There are now more smartphones in the world than inhabitants! That is to say that over 7 billion smart mobile devices are in use. On average 32 applications are downloaded on a smartphone, 90 % of those apps are free to download.These impressive numbers tend to confirm one major trend in mobile internet : People want and often need to have internet access. They want the services and applications to benefit from a “connected life” but, and above all, cost matters. This trend, far from being an epiphenomenon, is a worldwide marker of the smartphone users market. No matter where you live on the planet, getting access to the internet is a must. In some parts of the globe it can better people lives, and help them become self-sufficient. In others it will foster education or simply be the perfect entertainment companion or city guide.
No matter the usage and no matter where users stand on Maslow’s scale, the mobile internet fulfills a need. However, paying for it may build some “entry barriers” between “rich” and “poor” and not only in developed countries. If subscribing to a data plan seems to be a regular smartphone user’s act, the projects to connect the next 4 billion people cannot be the same.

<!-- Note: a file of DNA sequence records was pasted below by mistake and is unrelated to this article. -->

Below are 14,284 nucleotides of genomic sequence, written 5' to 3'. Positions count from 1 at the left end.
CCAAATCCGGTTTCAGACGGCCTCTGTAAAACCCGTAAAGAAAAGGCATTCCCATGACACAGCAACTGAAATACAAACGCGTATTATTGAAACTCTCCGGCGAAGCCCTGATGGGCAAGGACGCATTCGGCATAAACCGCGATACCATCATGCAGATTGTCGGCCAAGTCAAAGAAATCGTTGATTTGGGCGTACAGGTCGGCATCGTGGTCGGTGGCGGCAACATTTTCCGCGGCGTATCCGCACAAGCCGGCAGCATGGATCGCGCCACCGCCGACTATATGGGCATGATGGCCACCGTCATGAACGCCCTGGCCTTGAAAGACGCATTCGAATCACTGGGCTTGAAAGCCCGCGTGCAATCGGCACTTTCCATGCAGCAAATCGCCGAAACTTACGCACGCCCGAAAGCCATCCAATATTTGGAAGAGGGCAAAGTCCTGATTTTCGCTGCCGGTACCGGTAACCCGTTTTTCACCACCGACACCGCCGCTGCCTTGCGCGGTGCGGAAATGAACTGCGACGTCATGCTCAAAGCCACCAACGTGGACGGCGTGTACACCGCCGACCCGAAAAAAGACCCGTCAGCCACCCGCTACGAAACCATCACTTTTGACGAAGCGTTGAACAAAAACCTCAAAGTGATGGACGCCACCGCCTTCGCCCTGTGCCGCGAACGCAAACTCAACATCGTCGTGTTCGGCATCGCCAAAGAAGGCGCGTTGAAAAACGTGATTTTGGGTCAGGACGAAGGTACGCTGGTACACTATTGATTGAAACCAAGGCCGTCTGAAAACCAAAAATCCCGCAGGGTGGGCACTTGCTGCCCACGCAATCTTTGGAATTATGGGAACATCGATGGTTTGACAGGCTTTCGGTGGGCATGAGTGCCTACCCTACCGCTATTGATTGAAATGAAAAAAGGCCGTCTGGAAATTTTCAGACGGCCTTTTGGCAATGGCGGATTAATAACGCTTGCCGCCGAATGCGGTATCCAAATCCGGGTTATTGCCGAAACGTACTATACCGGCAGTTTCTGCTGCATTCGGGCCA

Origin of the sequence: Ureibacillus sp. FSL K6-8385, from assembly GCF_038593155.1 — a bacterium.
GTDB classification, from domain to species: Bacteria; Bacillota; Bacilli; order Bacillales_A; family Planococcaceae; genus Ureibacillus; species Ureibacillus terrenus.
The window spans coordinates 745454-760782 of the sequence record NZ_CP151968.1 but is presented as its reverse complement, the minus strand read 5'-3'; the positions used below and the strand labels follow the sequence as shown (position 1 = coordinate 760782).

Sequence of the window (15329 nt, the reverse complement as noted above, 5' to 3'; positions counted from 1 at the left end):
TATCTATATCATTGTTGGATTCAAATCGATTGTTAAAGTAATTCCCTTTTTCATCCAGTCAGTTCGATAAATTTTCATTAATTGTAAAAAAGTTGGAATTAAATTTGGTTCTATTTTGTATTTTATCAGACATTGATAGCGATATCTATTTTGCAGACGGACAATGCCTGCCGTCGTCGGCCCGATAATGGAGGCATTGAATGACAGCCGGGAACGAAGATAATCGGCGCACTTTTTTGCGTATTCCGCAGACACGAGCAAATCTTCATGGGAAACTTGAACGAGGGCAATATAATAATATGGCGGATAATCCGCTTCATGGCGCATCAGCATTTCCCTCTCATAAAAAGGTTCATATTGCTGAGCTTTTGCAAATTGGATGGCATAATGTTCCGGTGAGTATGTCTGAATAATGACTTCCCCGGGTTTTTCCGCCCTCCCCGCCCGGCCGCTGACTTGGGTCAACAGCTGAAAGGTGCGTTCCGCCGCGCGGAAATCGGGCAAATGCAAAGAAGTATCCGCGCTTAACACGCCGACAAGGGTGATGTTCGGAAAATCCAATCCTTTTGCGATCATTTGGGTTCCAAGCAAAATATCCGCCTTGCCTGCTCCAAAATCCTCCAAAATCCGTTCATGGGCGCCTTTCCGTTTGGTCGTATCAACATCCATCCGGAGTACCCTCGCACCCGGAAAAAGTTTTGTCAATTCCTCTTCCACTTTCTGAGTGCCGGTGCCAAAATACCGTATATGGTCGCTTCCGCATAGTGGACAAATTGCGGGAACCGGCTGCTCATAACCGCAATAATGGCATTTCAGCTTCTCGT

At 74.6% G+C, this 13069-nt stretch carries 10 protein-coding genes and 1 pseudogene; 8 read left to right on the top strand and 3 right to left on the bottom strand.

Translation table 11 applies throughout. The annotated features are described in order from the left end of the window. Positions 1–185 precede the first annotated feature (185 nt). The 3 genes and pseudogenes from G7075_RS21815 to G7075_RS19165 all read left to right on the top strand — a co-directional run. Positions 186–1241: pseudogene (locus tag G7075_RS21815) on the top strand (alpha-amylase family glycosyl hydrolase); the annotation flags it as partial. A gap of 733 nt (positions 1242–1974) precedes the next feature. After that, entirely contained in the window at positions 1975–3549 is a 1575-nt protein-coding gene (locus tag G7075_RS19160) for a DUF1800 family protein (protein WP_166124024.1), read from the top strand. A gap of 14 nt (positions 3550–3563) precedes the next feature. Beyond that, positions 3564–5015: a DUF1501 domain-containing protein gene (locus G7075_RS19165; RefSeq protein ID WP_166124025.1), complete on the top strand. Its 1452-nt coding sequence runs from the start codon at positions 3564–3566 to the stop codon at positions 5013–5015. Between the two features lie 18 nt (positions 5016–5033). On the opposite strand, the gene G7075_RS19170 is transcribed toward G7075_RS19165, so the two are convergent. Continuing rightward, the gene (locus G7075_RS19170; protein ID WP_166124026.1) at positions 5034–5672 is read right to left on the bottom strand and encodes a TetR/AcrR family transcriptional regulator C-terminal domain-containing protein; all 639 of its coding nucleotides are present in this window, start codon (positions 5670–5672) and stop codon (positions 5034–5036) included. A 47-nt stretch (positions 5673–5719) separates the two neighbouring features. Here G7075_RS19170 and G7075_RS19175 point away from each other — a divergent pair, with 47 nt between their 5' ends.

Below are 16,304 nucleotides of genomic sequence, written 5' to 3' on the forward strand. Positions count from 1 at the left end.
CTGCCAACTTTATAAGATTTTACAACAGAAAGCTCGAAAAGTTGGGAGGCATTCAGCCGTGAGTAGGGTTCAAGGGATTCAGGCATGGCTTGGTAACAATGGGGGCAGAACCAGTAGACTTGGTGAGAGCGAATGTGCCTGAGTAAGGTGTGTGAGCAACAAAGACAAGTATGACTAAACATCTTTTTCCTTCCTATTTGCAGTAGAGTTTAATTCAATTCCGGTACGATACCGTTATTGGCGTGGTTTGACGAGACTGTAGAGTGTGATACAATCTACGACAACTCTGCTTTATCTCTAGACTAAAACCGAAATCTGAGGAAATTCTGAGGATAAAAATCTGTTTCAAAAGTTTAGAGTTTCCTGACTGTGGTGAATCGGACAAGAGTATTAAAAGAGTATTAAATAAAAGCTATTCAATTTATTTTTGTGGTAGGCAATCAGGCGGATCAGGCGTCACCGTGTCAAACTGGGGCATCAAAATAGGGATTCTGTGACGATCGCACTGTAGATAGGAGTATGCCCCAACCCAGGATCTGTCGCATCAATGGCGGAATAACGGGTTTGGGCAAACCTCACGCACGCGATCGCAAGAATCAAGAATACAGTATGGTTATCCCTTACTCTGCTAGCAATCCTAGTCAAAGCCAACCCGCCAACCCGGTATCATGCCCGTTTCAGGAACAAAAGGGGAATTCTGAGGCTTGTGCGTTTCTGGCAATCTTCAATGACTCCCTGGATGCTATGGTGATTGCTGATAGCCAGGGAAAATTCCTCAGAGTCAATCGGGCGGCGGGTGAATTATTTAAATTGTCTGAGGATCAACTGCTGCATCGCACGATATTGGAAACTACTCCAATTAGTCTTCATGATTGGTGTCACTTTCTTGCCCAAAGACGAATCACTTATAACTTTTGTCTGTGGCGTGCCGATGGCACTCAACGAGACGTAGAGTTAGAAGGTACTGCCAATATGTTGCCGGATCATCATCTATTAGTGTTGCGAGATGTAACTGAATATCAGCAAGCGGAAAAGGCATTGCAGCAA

First, because, as it already happens now with the first billion already connected, people do not want to be tied to a specific subscription and, secondly, because the extra Mega used outside the scope of their plan (over usage, roaming etc…) may turn a normal phone bill into an extremely unpleasant surprise. Lastly, because the current global 3G network services only account for less than 25% of the worldwide coverage. What is the point of paying for a data plan when about 75% of the planet is not covered by a data network? For some who live nowhere within range, this isn’t even an option.
This is maybe also one of the reasons why 90% of the applications downloaded worldwide are free. The 2010’s smartphone users are used to getting free basic services for most of the social accounts they use, private or professional, so they are a bit reluctant to pay upfront for an application they can’t have a taste of before committing further. However, free to download apps does not mean free to use…And that’s what smartphone users like. They can decide to upgrade, buy options or credits for their applications when they want. And when they use data on their smartphone they adopt the same consumption habit. Smartphone users are therefore not as versatile as they may seem, geeks or first time users, intensive or occasional, all that they seek is freedom of use and choice, cost control, quality services and…network availability.
In a nutshell, they want to Stay Connected.
How many apps do you need on your smartphone? Tell us in the comments below!